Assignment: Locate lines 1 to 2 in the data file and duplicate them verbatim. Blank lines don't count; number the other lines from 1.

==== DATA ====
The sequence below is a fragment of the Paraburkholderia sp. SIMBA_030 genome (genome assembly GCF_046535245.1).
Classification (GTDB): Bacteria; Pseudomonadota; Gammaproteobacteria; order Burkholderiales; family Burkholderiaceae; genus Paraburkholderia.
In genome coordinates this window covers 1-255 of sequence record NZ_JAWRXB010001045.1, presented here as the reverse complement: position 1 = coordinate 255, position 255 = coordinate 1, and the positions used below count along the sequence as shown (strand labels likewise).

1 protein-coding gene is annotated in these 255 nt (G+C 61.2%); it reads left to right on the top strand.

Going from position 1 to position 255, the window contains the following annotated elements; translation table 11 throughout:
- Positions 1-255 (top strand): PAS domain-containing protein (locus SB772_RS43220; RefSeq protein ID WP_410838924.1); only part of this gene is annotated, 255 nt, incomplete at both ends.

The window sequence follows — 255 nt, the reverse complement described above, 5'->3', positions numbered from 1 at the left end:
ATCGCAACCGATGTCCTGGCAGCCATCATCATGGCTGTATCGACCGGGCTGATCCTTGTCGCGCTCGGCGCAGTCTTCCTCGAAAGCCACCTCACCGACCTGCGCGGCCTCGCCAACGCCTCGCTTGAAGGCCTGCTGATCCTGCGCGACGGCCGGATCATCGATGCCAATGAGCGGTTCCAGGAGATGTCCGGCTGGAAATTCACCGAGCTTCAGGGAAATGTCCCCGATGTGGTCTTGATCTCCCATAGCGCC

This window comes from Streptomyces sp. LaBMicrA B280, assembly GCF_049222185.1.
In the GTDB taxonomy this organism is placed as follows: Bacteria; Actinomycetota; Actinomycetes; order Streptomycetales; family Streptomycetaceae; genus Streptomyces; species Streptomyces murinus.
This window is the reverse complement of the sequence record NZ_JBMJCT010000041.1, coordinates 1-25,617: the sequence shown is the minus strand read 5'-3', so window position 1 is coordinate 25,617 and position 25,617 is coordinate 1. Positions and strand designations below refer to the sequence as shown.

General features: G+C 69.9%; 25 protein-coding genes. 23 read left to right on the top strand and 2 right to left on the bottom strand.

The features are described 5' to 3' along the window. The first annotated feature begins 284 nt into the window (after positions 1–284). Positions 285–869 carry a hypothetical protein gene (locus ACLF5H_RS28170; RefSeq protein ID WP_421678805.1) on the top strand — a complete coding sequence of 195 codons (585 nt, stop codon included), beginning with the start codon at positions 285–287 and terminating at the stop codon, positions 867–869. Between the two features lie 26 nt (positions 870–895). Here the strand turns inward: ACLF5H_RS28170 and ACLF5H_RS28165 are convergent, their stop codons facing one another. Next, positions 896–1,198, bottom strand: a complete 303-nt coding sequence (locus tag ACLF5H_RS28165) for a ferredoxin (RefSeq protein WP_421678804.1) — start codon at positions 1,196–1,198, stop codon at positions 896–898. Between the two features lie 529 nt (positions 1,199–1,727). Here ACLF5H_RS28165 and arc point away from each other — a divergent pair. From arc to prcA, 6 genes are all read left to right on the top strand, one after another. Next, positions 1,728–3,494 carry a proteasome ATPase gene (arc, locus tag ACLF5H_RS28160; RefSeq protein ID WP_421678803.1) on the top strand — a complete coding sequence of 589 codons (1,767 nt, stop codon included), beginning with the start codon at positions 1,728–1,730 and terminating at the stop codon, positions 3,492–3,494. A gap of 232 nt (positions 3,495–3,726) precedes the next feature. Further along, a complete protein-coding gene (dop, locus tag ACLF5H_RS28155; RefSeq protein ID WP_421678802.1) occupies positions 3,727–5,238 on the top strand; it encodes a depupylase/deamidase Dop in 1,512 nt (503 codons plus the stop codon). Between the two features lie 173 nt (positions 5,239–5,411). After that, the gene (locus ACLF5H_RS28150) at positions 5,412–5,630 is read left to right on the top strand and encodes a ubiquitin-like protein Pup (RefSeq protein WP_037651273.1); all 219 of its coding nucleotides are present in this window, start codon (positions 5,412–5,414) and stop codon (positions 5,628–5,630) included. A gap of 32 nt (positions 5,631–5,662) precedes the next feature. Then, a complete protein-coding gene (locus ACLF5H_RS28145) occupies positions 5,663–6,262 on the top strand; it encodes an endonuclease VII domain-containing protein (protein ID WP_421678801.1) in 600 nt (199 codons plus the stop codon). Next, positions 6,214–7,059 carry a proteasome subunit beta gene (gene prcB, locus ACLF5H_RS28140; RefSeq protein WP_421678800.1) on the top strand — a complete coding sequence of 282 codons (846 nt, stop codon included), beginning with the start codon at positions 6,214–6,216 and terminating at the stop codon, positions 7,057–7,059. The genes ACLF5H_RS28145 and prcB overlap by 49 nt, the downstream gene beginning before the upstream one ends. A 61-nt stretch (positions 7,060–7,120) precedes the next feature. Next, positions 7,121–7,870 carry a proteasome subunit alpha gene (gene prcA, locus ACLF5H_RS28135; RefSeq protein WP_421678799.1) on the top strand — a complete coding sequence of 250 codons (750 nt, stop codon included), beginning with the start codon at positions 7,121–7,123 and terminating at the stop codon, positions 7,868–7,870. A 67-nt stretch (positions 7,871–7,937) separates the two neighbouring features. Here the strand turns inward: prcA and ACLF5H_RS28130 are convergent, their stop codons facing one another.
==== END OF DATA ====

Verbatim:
The sequence below is a fragment of the Paraburkholderia sp. SIMBA_030 genome (genome assembly GCF_046535245.1).
Classification (GTDB): Bacteria; Pseudomonadota; Gammaproteobacteria; order Burkholderiales; family Burkholderiaceae; genus Paraburkholderia.